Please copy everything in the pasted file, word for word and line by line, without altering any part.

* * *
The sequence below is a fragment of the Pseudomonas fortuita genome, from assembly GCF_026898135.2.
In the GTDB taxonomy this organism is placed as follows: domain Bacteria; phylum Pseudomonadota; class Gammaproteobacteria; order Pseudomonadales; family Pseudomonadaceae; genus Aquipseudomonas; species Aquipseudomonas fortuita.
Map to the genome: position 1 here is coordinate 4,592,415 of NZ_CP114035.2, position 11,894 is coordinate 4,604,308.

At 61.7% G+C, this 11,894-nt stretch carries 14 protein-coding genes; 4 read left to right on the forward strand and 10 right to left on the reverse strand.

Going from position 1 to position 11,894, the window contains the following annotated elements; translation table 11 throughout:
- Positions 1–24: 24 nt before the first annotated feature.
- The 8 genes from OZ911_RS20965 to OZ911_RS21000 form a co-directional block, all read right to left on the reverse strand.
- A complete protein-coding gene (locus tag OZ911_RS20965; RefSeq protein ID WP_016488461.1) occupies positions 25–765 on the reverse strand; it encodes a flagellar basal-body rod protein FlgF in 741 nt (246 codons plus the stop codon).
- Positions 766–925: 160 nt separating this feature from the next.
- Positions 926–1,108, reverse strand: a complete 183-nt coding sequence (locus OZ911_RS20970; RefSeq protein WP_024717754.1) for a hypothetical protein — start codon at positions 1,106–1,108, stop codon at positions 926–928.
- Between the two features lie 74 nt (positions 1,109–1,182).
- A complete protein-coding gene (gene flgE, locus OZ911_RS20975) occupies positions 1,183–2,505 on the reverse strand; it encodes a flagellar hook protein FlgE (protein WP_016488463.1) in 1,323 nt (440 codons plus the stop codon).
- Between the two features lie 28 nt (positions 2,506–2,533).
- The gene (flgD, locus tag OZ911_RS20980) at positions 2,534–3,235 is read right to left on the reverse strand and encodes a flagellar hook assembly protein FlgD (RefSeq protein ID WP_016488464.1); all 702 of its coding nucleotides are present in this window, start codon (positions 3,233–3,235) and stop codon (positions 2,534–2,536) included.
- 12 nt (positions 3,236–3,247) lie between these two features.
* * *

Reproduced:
The sequence below is a fragment of the Pseudomonas fortuita genome, from assembly GCF_026898135.2.
In the GTDB taxonomy this organism is placed as follows: domain Bacteria; phylum Pseudomonadota; class Gammaproteobacteria; order Pseudomonadales; family Pseudomonadaceae; genus Aquipseudomonas; species Aquipseudomonas fortuita.
Map to the genome: position 1 here is coordinate 4,592,415 of NZ_CP114035.2, position 11,894 is coordinate 4,604,308.

At 61.7% G+C, this 11,894-nt stretch carries 14 protein-coding genes; 4 read left to right on the forward strand and 10 right to left on the reverse strand.

Going from position 1 to position 11,894, the window contains the following annotated elements; translation table 11 throughout:
- Positions 1–24: 24 nt before the first annotated feature.
- The 8 genes from OZ911_RS20965 to OZ911_RS21000 form a co-directional block, all read right to left on the reverse strand.
- A complete protein-coding gene (locus tag OZ911_RS20965; RefSeq protein ID WP_016488461.1) occupies positions 25–765 on the reverse strand; it encodes a flagellar basal-body rod protein FlgF in 741 nt (246 codons plus the stop codon).
- Positions 766–925: 160 nt separating this feature from the next.
- Positions 926–1,108, reverse strand: a complete 183-nt coding sequence (locus OZ911_RS20970; RefSeq protein WP_024717754.1) for a hypothetical protein — start codon at positions 1,106–1,108, stop codon at positions 926–928.
- Between the two features lie 74 nt (positions 1,109–1,182).
- A complete protein-coding gene (gene flgE, locus OZ911_RS20975) occupies positions 1,183–2,505 on the reverse strand; it encodes a flagellar hook protein FlgE (protein WP_016488463.1) in 1,323 nt (440 codons plus the stop codon).
- Between the two features lie 28 nt (positions 2,506–2,533).
- The gene (flgD, locus tag OZ911_RS20980) at positions 2,534–3,235 is read right to left on the reverse strand and encodes a flagellar hook assembly protein FlgD (RefSeq protein ID WP_016488464.1); all 702 of its coding nucleotides are present in this window, start codon (positions 3,233–3,235) and stop codon (positions 2,534–2,536) included.
- 12 nt (positions 3,236–3,247) lie between these two features.